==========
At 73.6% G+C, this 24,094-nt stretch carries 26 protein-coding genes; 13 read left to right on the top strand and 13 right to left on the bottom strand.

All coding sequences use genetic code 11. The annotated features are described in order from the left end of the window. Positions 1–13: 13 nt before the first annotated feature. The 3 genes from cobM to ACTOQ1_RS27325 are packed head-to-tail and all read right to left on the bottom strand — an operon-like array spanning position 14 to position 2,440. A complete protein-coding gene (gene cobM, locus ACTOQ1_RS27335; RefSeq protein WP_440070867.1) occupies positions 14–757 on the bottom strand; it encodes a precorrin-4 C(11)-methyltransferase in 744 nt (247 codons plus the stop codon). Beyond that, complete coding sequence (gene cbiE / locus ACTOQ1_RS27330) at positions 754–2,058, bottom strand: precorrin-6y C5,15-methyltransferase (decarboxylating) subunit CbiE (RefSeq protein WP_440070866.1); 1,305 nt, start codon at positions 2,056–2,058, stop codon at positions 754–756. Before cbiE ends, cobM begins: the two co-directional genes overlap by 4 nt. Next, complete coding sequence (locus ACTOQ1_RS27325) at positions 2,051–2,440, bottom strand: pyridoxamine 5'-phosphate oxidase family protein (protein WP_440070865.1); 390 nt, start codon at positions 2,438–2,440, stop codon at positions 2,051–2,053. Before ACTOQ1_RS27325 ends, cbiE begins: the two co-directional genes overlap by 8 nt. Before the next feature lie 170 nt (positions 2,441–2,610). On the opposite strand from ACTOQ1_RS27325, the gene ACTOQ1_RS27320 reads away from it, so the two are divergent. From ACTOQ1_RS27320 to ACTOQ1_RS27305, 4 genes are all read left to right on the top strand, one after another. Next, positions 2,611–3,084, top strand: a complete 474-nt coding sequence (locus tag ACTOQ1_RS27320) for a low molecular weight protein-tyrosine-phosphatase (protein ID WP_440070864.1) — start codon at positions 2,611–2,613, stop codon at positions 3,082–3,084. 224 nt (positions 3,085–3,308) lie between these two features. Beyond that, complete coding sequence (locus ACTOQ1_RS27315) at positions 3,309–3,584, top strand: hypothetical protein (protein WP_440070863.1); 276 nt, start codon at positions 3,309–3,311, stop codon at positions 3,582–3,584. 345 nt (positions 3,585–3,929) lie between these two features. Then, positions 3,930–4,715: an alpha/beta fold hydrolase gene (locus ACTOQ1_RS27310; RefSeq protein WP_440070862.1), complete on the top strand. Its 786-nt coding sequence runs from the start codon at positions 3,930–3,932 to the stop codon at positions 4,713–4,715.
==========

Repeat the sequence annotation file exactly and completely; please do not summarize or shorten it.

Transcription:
At 73.6% G+C, this 24,094-nt stretch carries 26 protein-coding genes; 13 read left to right on the top strand and 13 right to left on the bottom strand.

All coding sequences use genetic code 11. The annotated features are described in order from the left end of the window. Positions 1–13: 13 nt before the first annotated feature. The 3 genes from cobM to ACTOQ1_RS27325 are packed head-to-tail and all read right to left on the bottom strand — an operon-like array spanning position 14 to position 2,440. A complete protein-coding gene (gene cobM, locus ACTOQ1_RS27335; RefSeq protein WP_440070867.1) occupies positions 14–757 on the bottom strand; it encodes a precorrin-4 C(11)-methyltransferase in 744 nt (247 codons plus the stop codon). Beyond that, complete coding sequence (gene cbiE / locus ACTOQ1_RS27330) at positions 754–2,058, bottom strand: precorrin-6y C5,15-methyltransferase (decarboxylating) subunit CbiE (RefSeq protein WP_440070866.1); 1,305 nt, start codon at positions 2,056–2,058, stop codon at positions 754–756. Before cbiE ends, cobM begins: the two co-directional genes overlap by 4 nt. Next, complete coding sequence (locus ACTOQ1_RS27325) at positions 2,051–2,440, bottom strand: pyridoxamine 5'-phosphate oxidase family protein (protein WP_440070865.1); 390 nt, start codon at positions 2,438–2,440, stop codon at positions 2,051–2,053. Before ACTOQ1_RS27325 ends, cbiE begins: the two co-directional genes overlap by 8 nt. Before the next feature lie 170 nt (positions 2,441–2,610). On the opposite strand from ACTOQ1_RS27325, the gene ACTOQ1_RS27320 reads away from it, so the two are divergent. From ACTOQ1_RS27320 to ACTOQ1_RS27305, 4 genes are all read left to right on the top strand, one after another. Next, positions 2,611–3,084, top strand: a complete 474-nt coding sequence (locus tag ACTOQ1_RS27320) for a low molecular weight protein-tyrosine-phosphatase (protein ID WP_440070864.1) — start codon at positions 2,611–2,613, stop codon at positions 3,082–3,084. 224 nt (positions 3,085–3,308) lie between these two features. Beyond that, complete coding sequence (locus ACTOQ1_RS27315) at positions 3,309–3,584, top strand: hypothetical protein (protein WP_440070863.1); 276 nt, start codon at positions 3,309–3,311, stop codon at positions 3,582–3,584. 345 nt (positions 3,585–3,929) lie between these two features. Then, positions 3,930–4,715: an alpha/beta fold hydrolase gene (locus ACTOQ1_RS27310; RefSeq protein WP_440070862.1), complete on the top strand. Its 786-nt coding sequence runs from the start codon at positions 3,930–3,932 to the stop codon at positions 4,713–4,715.